18 March 2019
Photographs: Dheepu George
Hundreds of campaigners gathered at George Square in Glasgow on 16 March as part of international protests for UN anti-racism day despite challenging weather conditions
Stand Up to Racism – a coalition of civic organisations, refugee and migrant communities, trade unions, political organisations and individuals – organised a rally against racism and fascism along the streets of Glasgow, starting at George Square.
The event began by observing a two-minute silence to pay tribute to the victims and families of the Christchurch terrorist attack.
Several political and religious leaders, activists, and representatives of organisations such as UNISON, Education Institute of Scotland (EIS), and Justice and Peace Scotland attended in support of the protest.
Anas Sarwar, Labour MSP and chair of Cross-Party Group on Tackling Islamophobia, addressed the campaigners. He said: “We gather here in the rain, the wind, the cold to send a unified message to Scotland, to the UK, and to the world that we together will rule out prejudice and hate in all its forms.”
He extended solidarity to all people living in New Zealand, and to the wider Muslim community around the world and assured that the hate will not go unchallenged.
“But we can’t ignore the wider political reality, the politics of us versus the other sowing the seeds of prejudice and hate for political gain. And that’s why we got to come together,” Sarwar added.
He invited everyone to stand up against all forms of prejudices and hatred saying, “It’s a fight for all of us.”
An audio clip from Anas Sarwar’s speech
Alison Thewliss, SNP MP for Glasgow, thanked everyone who gathered amid the “pishing” rain. She urged the crowd to turn around and shake hands with a person they didn’t know, and people greeted each other with glee.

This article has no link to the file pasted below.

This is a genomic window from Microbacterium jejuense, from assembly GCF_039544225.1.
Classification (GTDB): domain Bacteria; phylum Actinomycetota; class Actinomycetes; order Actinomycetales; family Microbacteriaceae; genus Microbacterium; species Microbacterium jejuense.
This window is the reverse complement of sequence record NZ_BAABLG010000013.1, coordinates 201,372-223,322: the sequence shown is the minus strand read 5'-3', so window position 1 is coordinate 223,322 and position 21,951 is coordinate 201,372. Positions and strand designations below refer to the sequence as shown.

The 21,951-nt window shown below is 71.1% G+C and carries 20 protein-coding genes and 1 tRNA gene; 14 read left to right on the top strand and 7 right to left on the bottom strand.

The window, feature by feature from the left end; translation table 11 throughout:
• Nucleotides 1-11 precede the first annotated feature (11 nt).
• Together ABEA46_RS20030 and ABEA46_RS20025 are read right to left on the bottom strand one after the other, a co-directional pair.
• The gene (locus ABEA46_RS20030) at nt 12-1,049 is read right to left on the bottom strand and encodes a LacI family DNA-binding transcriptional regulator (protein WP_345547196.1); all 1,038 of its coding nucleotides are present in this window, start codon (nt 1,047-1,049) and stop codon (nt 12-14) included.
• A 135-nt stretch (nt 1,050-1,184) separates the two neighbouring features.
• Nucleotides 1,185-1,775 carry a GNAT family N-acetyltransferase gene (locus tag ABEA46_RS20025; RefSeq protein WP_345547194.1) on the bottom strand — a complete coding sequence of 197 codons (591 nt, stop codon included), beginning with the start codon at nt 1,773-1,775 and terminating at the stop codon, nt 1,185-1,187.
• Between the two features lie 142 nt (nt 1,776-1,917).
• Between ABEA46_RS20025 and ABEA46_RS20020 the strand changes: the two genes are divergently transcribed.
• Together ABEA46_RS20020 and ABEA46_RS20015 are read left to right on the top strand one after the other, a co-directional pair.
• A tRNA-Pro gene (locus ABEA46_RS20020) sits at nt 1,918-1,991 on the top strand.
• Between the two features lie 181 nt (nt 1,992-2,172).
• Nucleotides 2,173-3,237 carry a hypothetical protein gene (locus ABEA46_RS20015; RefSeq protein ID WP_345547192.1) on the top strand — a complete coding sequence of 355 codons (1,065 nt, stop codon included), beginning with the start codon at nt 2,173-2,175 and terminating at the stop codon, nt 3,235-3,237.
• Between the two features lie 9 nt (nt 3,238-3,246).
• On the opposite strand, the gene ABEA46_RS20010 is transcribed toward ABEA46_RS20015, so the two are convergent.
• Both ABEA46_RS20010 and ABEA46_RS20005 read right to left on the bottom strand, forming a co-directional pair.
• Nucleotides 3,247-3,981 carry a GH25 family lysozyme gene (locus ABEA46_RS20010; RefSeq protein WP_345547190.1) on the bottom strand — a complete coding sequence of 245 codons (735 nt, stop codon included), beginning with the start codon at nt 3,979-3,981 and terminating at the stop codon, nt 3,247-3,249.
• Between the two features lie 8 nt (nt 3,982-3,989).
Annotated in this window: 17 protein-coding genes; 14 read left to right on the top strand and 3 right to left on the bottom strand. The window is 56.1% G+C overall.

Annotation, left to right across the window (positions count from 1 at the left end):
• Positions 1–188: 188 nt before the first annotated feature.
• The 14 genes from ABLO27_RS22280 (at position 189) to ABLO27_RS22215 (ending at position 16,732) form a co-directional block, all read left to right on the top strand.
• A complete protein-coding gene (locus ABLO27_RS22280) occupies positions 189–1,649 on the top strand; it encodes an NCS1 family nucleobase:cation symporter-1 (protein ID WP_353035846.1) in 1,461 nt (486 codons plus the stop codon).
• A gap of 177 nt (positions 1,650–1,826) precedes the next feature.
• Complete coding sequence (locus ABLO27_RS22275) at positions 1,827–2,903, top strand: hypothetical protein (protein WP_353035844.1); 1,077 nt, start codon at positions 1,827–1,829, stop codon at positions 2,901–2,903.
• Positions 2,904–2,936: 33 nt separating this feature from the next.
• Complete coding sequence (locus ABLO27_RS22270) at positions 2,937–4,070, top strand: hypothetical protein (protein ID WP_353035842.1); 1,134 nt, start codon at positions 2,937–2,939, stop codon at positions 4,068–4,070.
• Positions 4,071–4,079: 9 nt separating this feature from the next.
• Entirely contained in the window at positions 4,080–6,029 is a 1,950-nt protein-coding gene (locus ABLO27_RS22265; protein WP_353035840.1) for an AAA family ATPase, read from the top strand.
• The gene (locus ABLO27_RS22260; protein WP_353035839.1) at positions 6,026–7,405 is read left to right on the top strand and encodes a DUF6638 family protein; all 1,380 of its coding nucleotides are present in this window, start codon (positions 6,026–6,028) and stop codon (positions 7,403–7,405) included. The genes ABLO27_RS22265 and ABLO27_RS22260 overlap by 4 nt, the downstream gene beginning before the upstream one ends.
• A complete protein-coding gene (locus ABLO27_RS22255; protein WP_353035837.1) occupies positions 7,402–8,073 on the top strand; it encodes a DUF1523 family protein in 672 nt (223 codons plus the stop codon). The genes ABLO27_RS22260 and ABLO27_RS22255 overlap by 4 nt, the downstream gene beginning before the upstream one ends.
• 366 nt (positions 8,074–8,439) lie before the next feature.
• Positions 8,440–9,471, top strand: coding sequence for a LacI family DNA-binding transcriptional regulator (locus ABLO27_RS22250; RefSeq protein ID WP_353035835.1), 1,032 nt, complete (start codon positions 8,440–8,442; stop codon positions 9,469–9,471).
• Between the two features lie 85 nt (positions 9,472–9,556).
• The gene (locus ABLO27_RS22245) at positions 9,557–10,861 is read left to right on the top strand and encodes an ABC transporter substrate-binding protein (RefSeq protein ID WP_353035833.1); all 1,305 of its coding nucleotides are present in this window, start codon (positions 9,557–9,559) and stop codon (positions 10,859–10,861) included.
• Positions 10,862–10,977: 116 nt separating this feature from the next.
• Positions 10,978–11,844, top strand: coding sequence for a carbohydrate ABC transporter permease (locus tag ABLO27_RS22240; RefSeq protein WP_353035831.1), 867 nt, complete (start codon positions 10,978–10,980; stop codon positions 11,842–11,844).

She said: “We can stand up for one another, we can do that Glasgow, every day.”
Students from across Scotland attended the rally and march. Jared, 20, who showed up to support anti-racism day said that he is campaigning to ensure everyone gets their rights.
Jane Gow from the Education Institute of Scotland [EIS], Glasgow said: “Education is the foundation for kids through which you can get a variety of materials to push the message of anti-racism, fascism, islamophobia etc. and catch them when they are young.”
Margaret Gallacher, UNISON, South Lanarkshire said: “[The demonstration] is very important, has never been more important because of the rise of the far-right. It is important for people around the world to stand together against hatred.”
Margaret Gowan, representative of Justice and Peace Scotland said: “Two thousand years ago [Jesus] said, ‘I was a stranger and you welcomed me’ in the bible, and the same applies today.”
Mohammad N Asif, chair of Scottish Afghan Society said: “It doesn’t matter what our colour or race is, what matters is we are all human beings, we belong to one human race. Terrorists and hate cannot divide us.”
Glasgow Fight Racism Fight Imperialism and Glasgow Palestine Human Rights groups gathered at the other side of George Square to protest against the participation of Confederation of Friends of Israel in Scotland and Glasgow Friends of Israel.
There was a heavy police presence at the venue as the march got under way.
Roza Salih, member of Glasgow Girls and campaigner for asylum rights, while marching along the streets said that the world would be a better place if we learn to appreciate the differences among various communities of people and live in harmony.
Video: Dheepu George